Take Who's Afraid of Virginia Woolf? and slap some period costumes on it and you would have The Lion in Winter.
King Henry II (Peter O'Toole) is 50 years old (That's Golden Girls old in those days), and he needs to name his heir to the throne. He favors his youngest, favorite sog John who is essentially a spoiled idiot teenager. His wife Eleanor favors the oldest, the more bloodthirsty Richard (Anthony Hopkins in his first movie role). Unfortunately for Eleanor, she's been imprisoned for the last ten years and Henry will only take her out for special occasions. But fortunately for Eleanor, it's Christmas, so she's brought to the castle and begins to plot to get her favored son on the throne. In the middle of this is the middle son, Geoffey, a schemer just like his mother, Alais, Richard's betrothed, Henry's mistress, and half-sister of King Phillip, as well as the newly crowned King Phillip of France (Tomothy Dalton) who is there to discuss the dowry of his half-sister. The presence of Phillip creates an opportunity for the sons, whoever can get Phillip's favor could gain his military aid and take the crown from their father by force.
Anyone familiar with history (Or in my case, Disney's animated version of Robin Hood), knows who will eventually become king, but that's not really the point. The film is less about the plotting and scheming and more about the dynamics of this truly messed up family, the love and hate that ties everyone together in a tangled web spun by Eleanor.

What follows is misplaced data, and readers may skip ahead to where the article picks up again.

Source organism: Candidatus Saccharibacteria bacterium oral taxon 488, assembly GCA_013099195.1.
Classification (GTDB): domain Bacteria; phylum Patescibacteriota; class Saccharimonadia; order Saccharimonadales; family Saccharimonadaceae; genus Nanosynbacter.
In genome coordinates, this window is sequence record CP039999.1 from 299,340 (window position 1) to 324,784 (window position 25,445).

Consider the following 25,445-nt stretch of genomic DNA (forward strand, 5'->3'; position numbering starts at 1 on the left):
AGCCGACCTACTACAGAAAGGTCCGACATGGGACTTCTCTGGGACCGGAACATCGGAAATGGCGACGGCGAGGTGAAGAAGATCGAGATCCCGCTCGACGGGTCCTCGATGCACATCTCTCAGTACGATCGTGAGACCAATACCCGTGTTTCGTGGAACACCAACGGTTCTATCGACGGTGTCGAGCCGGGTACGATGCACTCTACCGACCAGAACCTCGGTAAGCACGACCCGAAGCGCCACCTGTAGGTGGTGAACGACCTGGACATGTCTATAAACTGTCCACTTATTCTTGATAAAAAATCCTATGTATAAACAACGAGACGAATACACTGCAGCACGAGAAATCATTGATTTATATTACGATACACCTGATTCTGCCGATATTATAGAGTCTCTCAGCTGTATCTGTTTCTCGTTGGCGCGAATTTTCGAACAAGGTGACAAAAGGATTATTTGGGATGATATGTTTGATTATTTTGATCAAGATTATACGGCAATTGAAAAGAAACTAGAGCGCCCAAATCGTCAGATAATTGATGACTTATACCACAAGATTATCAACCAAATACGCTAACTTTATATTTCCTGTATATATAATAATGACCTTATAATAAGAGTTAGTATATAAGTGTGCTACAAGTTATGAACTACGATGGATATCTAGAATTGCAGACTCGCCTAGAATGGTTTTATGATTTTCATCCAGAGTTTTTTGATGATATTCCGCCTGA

Of course, the two leads are fantastic with Peter O'Toole conveying the world-weariness of a man who is beginning to outgrow his reign as well as the fire that helped him become king in the first place. And Katherine Hepburn (in her Oscar-winning performance) is astounding. The verbal barbs that she trades with Henry are soaked in acid and bitterness, but we never get that she is truly committed to this role of the vengeful shrew, instead using it to mask the hurt and pain at having been locked away from the family she both loves and despises.
The problem that some people will have with this film is how little comes of the plot, that we get to see all this scheming, conniving and backstabbing but nothing really comes of it. Instead it's more of a window into this family, seeing how they treat eachother and the bitterness and resentment that ties them all together. In that sense, it truly is like Virginia Woolf, it's a study of a relationship as opposed to a tightly plodded tale of castle intrigue, and the script is witty and often funny.